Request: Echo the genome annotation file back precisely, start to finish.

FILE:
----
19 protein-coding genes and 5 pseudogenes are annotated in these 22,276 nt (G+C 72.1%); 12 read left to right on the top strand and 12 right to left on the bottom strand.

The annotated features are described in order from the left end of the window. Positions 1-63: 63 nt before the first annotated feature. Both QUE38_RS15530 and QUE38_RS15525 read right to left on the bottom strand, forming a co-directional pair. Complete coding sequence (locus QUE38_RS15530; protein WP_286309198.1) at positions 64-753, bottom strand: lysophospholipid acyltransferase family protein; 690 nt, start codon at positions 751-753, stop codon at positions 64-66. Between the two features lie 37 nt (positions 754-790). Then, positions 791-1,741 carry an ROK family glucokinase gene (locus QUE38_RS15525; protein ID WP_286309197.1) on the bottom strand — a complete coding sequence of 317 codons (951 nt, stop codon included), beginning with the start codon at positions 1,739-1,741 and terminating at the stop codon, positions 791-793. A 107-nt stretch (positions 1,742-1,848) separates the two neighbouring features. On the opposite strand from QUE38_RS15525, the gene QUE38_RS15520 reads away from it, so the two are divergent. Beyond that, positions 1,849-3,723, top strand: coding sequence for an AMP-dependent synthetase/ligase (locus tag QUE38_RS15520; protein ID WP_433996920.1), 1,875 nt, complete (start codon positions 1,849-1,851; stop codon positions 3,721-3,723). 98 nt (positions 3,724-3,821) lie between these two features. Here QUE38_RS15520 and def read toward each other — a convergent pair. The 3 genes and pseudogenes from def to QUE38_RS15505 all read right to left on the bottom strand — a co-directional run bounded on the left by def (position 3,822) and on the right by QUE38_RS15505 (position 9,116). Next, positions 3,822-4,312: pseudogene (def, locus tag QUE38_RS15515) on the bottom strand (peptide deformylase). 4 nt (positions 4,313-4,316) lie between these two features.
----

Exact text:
19 protein-coding genes and 5 pseudogenes are annotated in these 22,276 nt (G+C 72.1%); 12 read left to right on the top strand and 12 right to left on the bottom strand.

The annotated features are described in order from the left end of the window. Positions 1-63: 63 nt before the first annotated feature. Both QUE38_RS15530 and QUE38_RS15525 read right to left on the bottom strand, forming a co-directional pair. Complete coding sequence (locus QUE38_RS15530; protein WP_286309198.1) at positions 64-753, bottom strand: lysophospholipid acyltransferase family protein; 690 nt, start codon at positions 751-753, stop codon at positions 64-66. Between the two features lie 37 nt (positions 754-790). Then, positions 791-1,741 carry an ROK family glucokinase gene (locus QUE38_RS15525; protein ID WP_286309197.1) on the bottom strand — a complete coding sequence of 317 codons (951 nt, stop codon included), beginning with the start codon at positions 1,739-1,741 and terminating at the stop codon, positions 791-793. A 107-nt stretch (positions 1,742-1,848) separates the two neighbouring features. On the opposite strand from QUE38_RS15525, the gene QUE38_RS15520 reads away from it, so the two are divergent. Beyond that, positions 1,849-3,723, top strand: coding sequence for an AMP-dependent synthetase/ligase (locus tag QUE38_RS15520; protein ID WP_433996920.1), 1,875 nt, complete (start codon positions 1,849-1,851; stop codon positions 3,721-3,723). 98 nt (positions 3,724-3,821) lie between these two features. Here QUE38_RS15520 and def read toward each other — a convergent pair. The 3 genes and pseudogenes from def to QUE38_RS15505 all read right to left on the bottom strand — a co-directional run bounded on the left by def (position 3,822) and on the right by QUE38_RS15505 (position 9,116). Next, positions 3,822-4,312: pseudogene (def, locus tag QUE38_RS15515) on the bottom strand (peptide deformylase). 4 nt (positions 4,313-4,316) lie between these two features.